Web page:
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@deandddd , you may find this very interesting - the ancient Syamantaka gem from the Mahabharat era over 5,000 years ago , is none other than the world (in)famous Koh-i-noor diamond that the British took away from India and display in their Tower of London . Throughout history , great deal of bloodshed has been caused , in an attempt to possess it . Many have claimed this jewel is accursed , which is why nobody wears it on their person...

The current name of this jewel - Kohinoor , was given by Persian invaders . It continues to be a source of diplomatic tussle (for return to India) , as you can imagine :-

Jewels of Note

Tales of the World's Most Magnificent and Important Jewelry

Did the Syamantaka Mani Become the Koh-i-Noor Diamond?

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The Koh-i-Noor Diamond on View at the Great Exhibition
Photo Credit: Number One London

On an expedition to India in order to find “those markets on the border and travel and east with the diamond men, picking up stories and characters,” author Kevin Rushby heard remarkable accounts of the Koh-i-Noor, which today resides in the Tower of London.

He began his quest in Africa, where his friend Cedric warned him that diamonds don’t give up their secrets. Even after he lost the trail in Africa, Rushby did not give up the hunt for the tale of a diamond. He found himself in India, talking to a man who seems to have been an astrologer of sorts.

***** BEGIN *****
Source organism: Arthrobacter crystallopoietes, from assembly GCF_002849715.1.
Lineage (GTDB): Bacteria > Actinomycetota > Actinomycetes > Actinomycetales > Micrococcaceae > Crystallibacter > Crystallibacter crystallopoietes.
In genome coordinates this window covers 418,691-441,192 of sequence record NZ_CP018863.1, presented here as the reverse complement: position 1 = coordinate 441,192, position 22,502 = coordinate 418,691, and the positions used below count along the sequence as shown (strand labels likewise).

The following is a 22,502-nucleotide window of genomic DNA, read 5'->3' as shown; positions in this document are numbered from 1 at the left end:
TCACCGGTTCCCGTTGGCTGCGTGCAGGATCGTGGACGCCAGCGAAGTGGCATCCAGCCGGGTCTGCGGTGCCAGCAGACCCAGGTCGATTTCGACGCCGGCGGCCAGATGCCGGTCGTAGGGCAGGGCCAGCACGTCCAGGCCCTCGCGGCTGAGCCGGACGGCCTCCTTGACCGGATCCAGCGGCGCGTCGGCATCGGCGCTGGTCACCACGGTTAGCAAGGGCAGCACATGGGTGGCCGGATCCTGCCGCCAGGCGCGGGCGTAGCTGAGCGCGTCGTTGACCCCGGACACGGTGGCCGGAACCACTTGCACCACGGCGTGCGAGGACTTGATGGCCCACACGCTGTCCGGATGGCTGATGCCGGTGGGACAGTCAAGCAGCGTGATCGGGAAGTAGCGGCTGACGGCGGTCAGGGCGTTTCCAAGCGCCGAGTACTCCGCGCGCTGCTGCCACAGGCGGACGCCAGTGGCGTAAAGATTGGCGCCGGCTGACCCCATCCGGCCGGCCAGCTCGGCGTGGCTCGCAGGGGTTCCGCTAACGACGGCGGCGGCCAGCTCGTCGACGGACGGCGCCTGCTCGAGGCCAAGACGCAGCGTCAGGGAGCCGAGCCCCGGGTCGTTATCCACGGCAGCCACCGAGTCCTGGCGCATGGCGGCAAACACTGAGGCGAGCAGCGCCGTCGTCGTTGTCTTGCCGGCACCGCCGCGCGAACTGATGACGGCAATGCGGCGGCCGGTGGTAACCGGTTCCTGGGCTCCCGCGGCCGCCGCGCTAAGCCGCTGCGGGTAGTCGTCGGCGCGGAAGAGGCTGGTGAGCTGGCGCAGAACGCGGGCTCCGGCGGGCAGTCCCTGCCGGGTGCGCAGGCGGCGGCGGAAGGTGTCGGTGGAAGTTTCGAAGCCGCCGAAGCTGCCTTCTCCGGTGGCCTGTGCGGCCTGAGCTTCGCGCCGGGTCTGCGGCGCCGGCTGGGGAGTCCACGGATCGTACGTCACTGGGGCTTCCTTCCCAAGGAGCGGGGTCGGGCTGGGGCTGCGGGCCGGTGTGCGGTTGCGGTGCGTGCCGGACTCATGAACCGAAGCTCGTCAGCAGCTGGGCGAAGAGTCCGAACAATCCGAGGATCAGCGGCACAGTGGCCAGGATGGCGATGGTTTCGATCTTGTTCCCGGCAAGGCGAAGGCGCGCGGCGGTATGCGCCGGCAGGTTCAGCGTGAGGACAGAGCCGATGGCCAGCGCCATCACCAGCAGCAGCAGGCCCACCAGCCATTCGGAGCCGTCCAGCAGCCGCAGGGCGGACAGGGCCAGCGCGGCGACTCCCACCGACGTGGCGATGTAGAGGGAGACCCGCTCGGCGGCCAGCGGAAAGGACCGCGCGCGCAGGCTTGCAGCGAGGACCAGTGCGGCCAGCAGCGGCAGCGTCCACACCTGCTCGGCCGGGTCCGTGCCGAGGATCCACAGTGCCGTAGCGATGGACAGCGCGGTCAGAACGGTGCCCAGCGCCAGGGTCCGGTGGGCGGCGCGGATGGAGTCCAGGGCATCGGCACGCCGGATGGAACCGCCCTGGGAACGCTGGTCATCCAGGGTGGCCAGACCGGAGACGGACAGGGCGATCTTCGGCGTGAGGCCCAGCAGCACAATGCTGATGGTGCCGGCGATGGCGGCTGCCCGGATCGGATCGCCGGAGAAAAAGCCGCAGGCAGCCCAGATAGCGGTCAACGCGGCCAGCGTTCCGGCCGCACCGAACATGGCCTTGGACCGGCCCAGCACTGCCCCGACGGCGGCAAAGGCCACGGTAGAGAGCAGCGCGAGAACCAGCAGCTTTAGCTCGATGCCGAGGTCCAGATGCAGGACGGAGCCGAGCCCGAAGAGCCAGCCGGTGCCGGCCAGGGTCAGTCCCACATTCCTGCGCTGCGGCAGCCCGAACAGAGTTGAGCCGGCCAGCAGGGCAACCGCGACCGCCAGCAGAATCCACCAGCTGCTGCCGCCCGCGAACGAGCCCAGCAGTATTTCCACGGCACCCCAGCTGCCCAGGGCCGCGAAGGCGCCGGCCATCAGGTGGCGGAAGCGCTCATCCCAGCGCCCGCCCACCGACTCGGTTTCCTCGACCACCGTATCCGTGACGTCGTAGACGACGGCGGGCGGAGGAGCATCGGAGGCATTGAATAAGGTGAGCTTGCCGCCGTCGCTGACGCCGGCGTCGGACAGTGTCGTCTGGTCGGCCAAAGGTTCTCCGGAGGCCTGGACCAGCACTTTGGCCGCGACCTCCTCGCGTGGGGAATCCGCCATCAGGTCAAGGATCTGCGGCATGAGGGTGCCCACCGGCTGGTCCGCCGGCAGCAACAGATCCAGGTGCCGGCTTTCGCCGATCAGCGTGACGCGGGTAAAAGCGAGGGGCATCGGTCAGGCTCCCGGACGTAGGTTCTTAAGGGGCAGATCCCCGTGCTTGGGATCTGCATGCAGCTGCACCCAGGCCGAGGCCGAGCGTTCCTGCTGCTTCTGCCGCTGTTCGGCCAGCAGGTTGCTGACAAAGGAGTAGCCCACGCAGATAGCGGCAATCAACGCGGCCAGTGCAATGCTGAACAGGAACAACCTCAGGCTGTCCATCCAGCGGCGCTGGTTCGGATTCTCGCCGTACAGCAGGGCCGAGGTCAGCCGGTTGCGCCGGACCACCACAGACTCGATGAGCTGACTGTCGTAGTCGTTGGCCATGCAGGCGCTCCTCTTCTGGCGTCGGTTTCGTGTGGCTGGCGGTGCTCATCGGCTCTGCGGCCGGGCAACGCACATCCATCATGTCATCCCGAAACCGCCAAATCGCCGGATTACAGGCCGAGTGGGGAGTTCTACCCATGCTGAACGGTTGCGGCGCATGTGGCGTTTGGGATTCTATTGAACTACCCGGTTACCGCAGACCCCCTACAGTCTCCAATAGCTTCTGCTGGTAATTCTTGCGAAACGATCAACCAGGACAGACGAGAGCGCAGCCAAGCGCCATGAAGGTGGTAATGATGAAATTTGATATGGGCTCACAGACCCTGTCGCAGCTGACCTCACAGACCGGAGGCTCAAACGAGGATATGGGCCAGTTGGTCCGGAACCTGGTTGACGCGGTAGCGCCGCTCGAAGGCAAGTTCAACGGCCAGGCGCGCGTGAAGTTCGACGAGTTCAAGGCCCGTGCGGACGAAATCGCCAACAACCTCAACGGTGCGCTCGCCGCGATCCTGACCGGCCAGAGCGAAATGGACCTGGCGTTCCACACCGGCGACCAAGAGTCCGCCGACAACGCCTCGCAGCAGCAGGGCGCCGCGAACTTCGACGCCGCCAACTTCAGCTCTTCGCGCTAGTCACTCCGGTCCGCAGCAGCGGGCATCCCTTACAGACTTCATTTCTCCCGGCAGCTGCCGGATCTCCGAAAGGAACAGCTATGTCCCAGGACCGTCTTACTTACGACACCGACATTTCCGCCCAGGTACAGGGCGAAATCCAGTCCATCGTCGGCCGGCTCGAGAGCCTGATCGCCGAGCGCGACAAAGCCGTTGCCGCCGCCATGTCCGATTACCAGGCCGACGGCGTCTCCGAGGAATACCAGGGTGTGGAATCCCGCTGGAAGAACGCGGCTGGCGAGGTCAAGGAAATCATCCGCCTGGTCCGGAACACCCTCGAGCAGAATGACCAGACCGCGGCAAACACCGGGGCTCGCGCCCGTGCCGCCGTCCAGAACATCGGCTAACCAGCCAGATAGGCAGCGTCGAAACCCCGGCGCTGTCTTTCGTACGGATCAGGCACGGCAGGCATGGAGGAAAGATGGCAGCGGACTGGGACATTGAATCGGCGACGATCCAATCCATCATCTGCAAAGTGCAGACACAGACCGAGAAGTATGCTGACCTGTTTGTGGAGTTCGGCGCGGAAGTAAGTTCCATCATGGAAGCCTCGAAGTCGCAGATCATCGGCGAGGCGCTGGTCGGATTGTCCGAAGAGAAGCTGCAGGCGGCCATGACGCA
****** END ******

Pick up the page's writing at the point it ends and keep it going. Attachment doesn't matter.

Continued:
This mystic told Rushby, “The first diamond was the Syamantaka which the Sun god, Surya, gave to Sattrajit as reward for worshiping him. When this magical gem disappeared, the people accused our god Krishna of stealing it and he fought terrible battles to return it to man.”

He also met Mr. Shantilal Bhatt, who responded to his inquiry by remarking, “Then you should know of the Syamantaka of the Sun god…It is the first diamond in Indian legend, the greatest stone in our history….in Dwarka lived a man called Sattrajit who worshipped Surya, the sun.

One day, while he was walking on the shore, Surya appeared before him and rewarded his devotion with a jewel—the Syamantaka. This jewel brought great prosperity to the city and kept away all evil things like famine and wild animals and robbers.”

Rushby's account makes it seem like these men not only believed firmly that the Syamantaka mani and the Koh-i-Nur are one in the same, but that Rushby’s quest to discover the diamond led him to the same conclusion. Of course, they could be wrong…



The Bhagavatam states that the jewel used to produce nine mounds of gold per day, and the Krishna Avatar told Akrura: "This jewel is so powerful that no ordinary man is able to keep it".

Hmmm ...

Perhaps it doesn't function because it is Kaliyuga, and the cloud mantle has fallen, and we are exposed to the unrefined rays of The Sun. Surely, the electromagnetic condition of our atmosphere is different than it was back then.


@deandddd , during the long and chequered history of this diamond , it was broken up into two (or more pieces) - one of them being kept at the Tower of one knows where the other piece(s) are.

So , to begin with , this diamond was auspicious and also the largest one ever , in the hands of man - but over time , it has acquired quite a reputation for intrigue . It is actually a "blood" diamond in a different sense...